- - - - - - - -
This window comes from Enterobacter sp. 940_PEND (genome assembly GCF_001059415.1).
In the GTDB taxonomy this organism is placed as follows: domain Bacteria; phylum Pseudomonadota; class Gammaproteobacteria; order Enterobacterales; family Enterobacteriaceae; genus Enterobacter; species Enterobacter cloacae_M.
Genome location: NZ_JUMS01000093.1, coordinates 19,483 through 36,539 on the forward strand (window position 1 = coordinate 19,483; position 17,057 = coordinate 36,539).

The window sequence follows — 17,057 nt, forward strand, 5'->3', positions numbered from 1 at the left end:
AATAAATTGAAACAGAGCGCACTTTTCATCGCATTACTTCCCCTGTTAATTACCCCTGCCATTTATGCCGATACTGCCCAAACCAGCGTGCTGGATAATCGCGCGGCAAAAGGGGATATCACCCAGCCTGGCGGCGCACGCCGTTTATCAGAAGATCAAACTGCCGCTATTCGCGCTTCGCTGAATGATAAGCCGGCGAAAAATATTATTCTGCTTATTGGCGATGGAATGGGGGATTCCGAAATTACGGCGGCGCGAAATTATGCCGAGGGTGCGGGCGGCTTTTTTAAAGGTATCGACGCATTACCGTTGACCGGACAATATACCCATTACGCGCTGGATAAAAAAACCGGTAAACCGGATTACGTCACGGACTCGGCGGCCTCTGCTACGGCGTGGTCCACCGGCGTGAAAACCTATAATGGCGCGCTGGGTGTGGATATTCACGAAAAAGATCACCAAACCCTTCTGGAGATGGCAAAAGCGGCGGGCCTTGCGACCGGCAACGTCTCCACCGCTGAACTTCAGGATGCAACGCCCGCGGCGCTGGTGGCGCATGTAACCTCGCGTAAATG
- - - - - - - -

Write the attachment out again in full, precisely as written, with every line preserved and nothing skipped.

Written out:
This window comes from Enterobacter sp. 940_PEND (genome assembly GCF_001059415.1).
In the GTDB taxonomy this organism is placed as follows: domain Bacteria; phylum Pseudomonadota; class Gammaproteobacteria; order Enterobacterales; family Enterobacteriaceae; genus Enterobacter; species Enterobacter cloacae_M.
Genome location: NZ_JUMS01000093.1, coordinates 19,483 through 36,539 on the forward strand (window position 1 = coordinate 19,483; position 17,057 = coordinate 36,539).

The window sequence follows — 17,057 nt, forward strand, 5'->3', positions numbered from 1 at the left end:
AATAAATTGAAACAGAGCGCACTTTTCATCGCATTACTTCCCCTGTTAATTACCCCTGCCATTTATGCCGATACTGCCCAAACCAGCGTGCTGGATAATCGCGCGGCAAAAGGGGATATCACCCAGCCTGGCGGCGCACGCCGTTTATCAGAAGATCAAACTGCCGCTATTCGCGCTTCGCTGAATGATAAGCCGGCGAAAAATATTATTCTGCTTATTGGCGATGGAATGGGGGATTCCGAAATTACGGCGGCGCGAAATTATGCCGAGGGTGCGGGCGGCTTTTTTAAAGGTATCGACGCATTACCGTTGACCGGACAATATACCCATTACGCGCTGGATAAAAAAACCGGTAAACCGGATTACGTCACGGACTCGGCGGCCTCTGCTACGGCGTGGTCCACCGGCGTGAAAACCTATAATGGCGCGCTGGGTGTGGATATTCACGAAAAAGATCACCAAACCCTTCTGGAGATGGCAAAAGCGGCGGGCCTTGCGACCGGCAACGTCTCCACCGCTGAACTTCAGGATGCAACGCCCGCGGCGCTGGTGGCGCATGTAACCTCGCGTAAATG